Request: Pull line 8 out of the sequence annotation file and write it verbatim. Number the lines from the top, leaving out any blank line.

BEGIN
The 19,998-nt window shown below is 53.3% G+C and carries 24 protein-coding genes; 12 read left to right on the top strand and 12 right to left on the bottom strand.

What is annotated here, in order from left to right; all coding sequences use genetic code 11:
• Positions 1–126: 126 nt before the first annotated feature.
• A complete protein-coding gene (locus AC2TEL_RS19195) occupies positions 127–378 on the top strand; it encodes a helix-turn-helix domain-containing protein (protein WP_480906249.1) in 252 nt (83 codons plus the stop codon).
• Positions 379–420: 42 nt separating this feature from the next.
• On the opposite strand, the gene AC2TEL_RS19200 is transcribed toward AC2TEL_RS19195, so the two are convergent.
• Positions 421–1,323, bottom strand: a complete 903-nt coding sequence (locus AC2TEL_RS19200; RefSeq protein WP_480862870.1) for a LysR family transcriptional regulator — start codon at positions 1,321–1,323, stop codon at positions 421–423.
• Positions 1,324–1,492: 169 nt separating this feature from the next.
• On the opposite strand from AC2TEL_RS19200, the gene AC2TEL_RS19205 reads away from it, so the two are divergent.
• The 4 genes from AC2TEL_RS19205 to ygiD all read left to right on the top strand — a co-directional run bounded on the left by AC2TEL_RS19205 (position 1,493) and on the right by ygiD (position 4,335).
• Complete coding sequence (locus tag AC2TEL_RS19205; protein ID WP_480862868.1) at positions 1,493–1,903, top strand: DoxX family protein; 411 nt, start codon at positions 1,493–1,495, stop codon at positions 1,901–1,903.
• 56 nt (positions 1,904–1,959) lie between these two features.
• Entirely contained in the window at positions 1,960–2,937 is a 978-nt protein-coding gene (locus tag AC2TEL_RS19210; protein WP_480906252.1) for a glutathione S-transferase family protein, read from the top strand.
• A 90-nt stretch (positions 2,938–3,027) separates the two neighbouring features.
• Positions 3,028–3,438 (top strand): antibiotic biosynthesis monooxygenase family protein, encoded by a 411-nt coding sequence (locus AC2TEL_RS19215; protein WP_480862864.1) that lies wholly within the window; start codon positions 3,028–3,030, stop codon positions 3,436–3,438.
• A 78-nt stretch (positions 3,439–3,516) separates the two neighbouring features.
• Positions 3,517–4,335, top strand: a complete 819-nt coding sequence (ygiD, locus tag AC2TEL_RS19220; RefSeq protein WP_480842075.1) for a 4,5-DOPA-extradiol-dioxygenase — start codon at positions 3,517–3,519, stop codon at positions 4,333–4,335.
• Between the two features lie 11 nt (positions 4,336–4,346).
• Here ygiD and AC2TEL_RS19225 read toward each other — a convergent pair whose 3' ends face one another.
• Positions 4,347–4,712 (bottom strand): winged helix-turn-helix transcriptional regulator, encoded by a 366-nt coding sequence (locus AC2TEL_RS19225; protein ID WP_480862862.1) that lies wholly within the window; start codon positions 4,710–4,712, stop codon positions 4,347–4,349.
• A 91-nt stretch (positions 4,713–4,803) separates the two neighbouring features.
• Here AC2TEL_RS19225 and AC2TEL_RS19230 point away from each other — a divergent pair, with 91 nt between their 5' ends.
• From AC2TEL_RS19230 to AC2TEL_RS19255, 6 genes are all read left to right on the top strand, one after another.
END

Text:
• Positions 1,324–1,492: 169 nt separating this feature from the next.